Gun Control Act is Constitutional as Applied to Machine Guns, and a Trust That Owns a Machine Gun is Subject to That Law

United States v. One Palmetto State Armory PA-15 Machinegun, 822 F.3d 136 (3d Cir. 2016).  Constitutional challenges to gun regulations are frequently filed, and most of them are without basis.  This decision, written by Judge Thompson, who was sitting in the Third Circuit by designation, is another one of those cases.  It arose out of two consolidated actions, a forfeiture case brought by the United States, which sought to take possession of a machine gun, and a constitutional challenge to the applicability of the Gun Control Act, 18 U.S.C. §922(o), to machine guns by the owner of the machine gun in question.

Appellant Ryan Watson, acting for himself and for the Watson Family Gun Trust, argued that the Gun Control Act was unconstitutional in that it imposed a de facto ban on the ownership of a machine gun.  Appellant also contended that because the Gun Control Act applies only to “persons,” and a trust is not a “person,” the statute could not be applied to the Watson Family Gun Trust.  Judge Thompson easily, and correctly, rejected those arguments.  Her decision, which applied the de novo standard of review, affirmed the District Court.

“As a matter of constitutional avoidance,” Judge Thompson first addressed the argument that a trust was not a “person” subject to the Gun Control Act.  A trust, she noted, “is not an entity distinct from its trustees, nor is it capable of legal action on its own behalf.”  Watson, purportedly acting on behalf of the trust, did not dispute that he was a person seeking to possess a machine gun on behalf of the trust.  Irrespective of his status as a trustee, as a natural person he was prohibited from performing any acts forbidden to “persons” under the Gun Control Act.  Moreover, his reading of the statute would allow any person, even a convicted felon, to circumvent the statute by creating a trust, a result that would destroy the Gun Control Act.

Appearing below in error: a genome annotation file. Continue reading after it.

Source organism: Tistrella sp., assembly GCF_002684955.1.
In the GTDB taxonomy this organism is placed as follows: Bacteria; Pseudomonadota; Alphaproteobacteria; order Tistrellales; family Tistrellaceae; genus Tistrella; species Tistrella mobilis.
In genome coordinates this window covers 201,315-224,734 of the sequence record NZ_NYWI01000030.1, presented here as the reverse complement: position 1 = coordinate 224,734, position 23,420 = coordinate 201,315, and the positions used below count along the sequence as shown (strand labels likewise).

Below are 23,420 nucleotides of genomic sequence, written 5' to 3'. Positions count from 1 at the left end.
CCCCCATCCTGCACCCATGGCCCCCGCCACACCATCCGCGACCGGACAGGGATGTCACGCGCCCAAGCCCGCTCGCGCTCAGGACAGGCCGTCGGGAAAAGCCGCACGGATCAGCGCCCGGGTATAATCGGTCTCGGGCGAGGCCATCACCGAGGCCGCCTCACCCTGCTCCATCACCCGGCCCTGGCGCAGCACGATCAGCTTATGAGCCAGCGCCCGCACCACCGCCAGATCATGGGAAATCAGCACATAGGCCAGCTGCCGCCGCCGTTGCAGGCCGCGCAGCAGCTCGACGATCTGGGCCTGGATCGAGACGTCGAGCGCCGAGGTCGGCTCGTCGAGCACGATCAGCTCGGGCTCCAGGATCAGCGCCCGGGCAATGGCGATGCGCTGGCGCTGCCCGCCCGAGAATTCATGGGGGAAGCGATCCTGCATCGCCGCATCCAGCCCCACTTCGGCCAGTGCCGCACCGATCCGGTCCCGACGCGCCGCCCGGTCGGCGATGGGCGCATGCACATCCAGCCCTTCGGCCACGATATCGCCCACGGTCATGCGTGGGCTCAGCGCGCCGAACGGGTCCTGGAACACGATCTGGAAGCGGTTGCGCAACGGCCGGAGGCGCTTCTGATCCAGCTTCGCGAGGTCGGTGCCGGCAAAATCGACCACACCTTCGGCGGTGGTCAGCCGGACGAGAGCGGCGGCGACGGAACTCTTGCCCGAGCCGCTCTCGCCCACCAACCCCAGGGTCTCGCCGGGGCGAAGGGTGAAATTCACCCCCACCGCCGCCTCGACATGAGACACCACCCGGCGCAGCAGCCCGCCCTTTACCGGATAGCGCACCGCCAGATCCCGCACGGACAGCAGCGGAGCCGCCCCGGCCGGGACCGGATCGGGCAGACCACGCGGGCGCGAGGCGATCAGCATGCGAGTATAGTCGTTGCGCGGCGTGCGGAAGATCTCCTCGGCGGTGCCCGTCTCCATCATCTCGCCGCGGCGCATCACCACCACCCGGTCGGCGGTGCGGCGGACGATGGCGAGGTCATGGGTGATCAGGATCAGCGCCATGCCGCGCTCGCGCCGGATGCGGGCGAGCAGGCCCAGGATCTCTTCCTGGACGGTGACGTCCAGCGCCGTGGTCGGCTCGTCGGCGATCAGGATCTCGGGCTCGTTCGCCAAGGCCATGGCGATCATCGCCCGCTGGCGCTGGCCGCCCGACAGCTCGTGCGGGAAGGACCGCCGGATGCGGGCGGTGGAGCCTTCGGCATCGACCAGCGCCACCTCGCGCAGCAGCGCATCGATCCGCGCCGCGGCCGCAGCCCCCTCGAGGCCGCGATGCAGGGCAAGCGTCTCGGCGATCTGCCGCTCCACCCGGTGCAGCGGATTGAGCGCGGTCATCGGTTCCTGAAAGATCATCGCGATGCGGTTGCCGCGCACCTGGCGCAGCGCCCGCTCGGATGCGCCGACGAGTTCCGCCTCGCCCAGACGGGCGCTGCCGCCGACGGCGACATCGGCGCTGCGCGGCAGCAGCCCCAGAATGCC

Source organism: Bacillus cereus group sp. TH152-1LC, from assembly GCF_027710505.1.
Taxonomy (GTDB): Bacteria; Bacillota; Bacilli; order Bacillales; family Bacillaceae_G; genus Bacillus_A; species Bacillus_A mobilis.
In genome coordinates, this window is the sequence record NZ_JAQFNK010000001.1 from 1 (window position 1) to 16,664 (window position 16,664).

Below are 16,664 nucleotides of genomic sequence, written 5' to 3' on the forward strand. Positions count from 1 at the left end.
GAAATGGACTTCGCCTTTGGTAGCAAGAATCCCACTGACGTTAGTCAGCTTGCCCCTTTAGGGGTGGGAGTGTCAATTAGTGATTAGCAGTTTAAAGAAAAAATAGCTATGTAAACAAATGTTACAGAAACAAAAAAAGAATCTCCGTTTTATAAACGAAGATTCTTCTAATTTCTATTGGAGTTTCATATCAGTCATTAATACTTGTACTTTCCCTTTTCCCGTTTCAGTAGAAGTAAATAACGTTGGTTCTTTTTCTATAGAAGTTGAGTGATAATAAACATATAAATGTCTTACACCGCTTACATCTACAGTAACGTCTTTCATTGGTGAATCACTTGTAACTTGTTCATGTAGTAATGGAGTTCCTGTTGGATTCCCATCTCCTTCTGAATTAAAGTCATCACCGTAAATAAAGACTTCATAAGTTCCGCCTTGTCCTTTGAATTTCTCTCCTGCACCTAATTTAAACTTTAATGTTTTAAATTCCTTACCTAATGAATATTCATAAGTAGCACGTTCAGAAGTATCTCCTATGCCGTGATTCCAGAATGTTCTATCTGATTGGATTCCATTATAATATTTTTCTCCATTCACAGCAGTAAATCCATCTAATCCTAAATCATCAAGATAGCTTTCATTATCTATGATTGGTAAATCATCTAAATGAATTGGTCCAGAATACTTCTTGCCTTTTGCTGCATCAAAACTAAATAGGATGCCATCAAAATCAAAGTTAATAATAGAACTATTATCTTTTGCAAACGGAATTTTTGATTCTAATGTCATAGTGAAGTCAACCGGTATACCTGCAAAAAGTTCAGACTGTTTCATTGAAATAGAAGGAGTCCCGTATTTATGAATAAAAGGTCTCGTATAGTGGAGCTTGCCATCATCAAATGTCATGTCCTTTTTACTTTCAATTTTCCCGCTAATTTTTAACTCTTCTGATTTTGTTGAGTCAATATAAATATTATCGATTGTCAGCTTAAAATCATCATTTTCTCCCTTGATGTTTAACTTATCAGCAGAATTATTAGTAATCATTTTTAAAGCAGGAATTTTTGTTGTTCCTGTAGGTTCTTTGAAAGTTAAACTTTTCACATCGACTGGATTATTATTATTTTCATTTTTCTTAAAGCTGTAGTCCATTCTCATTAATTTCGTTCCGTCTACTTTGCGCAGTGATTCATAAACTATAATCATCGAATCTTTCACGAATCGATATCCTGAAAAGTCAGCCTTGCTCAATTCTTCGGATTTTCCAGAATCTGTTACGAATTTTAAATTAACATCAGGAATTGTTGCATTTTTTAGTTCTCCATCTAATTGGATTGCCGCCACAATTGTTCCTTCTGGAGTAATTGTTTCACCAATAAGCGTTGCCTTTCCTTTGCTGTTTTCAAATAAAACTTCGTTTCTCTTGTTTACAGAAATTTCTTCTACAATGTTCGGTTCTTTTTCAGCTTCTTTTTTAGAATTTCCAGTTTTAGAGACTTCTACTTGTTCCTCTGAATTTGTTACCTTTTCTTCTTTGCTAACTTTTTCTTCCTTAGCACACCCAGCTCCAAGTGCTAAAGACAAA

Turning to the constitutional issue, Judge Thompson found it easy.  She cited Supreme Court and Third Circuit precedents that showed that the Second Amendment permits regulation of machine guns.  In particular, District of Columbia v. Heller, 554 U.S. 570 (2008), and United States v. Marzzarella, 614 F.3d 85 (3d Cir. 2010), made that clear.

Judge Thompson concluded her opinion by noting that courts since Heller “have debated the parameters of that decision, and the extent to which government regulation may be reconciled with the Second Amendment.  However, on at least one issue the courts are in agreement: governments may restrict the possession of machine guns.”

This result should not be surprising.  What was surprising is the fact that, as Judge Thompson observed in a footnote, “[f]ederal statutes and caselaw alternate between the spellings of ‘machinegun’ and ‘machine gun.'”  Most general usage employs the two-word form.  Even a simple case, therefore, can be educational at one level or another.